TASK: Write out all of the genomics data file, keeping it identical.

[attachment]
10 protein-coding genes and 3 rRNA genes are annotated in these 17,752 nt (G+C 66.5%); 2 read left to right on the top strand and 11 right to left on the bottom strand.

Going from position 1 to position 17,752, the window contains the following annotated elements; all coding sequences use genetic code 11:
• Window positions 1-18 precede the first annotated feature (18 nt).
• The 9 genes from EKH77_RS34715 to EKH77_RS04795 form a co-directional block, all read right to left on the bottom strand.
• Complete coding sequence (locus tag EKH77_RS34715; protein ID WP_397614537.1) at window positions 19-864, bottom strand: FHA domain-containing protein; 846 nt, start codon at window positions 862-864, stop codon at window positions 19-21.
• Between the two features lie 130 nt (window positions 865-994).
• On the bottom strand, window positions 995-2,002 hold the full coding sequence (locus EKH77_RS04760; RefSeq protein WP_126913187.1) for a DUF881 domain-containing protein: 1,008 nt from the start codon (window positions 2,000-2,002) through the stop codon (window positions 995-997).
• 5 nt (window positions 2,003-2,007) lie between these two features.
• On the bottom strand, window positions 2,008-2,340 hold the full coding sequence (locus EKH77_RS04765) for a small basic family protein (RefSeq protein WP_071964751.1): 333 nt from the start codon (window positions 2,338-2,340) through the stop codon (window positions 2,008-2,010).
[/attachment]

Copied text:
10 protein-coding genes and 3 rRNA genes are annotated in these 17,752 nt (G+C 66.5%); 2 read left to right on the top strand and 11 right to left on the bottom strand.

Going from position 1 to position 17,752, the window contains the following annotated elements; all coding sequences use genetic code 11:
• Window positions 1-18 precede the first annotated feature (18 nt).
• The 9 genes from EKH77_RS34715 to EKH77_RS04795 form a co-directional block, all read right to left on the bottom strand.
• Complete coding sequence (locus tag EKH77_RS34715; protein ID WP_397614537.1) at window positions 19-864, bottom strand: FHA domain-containing protein; 846 nt, start codon at window positions 862-864, stop codon at window positions 19-21.
• Between the two features lie 130 nt (window positions 865-994).
• On the bottom strand, window positions 995-2,002 hold the full coding sequence (locus EKH77_RS04760; RefSeq protein WP_126913187.1) for a DUF881 domain-containing protein: 1,008 nt from the start codon (window positions 2,000-2,002) through the stop codon (window positions 995-997).
• 5 nt (window positions 2,003-2,007) lie between these two features.
• On the bottom strand, window positions 2,008-2,340 hold the full coding sequence (locus EKH77_RS04765) for a small basic family protein (RefSeq protein WP_071964751.1): 333 nt from the start codon (window positions 2,338-2,340) through the stop codon (window positions 2,008-2,010).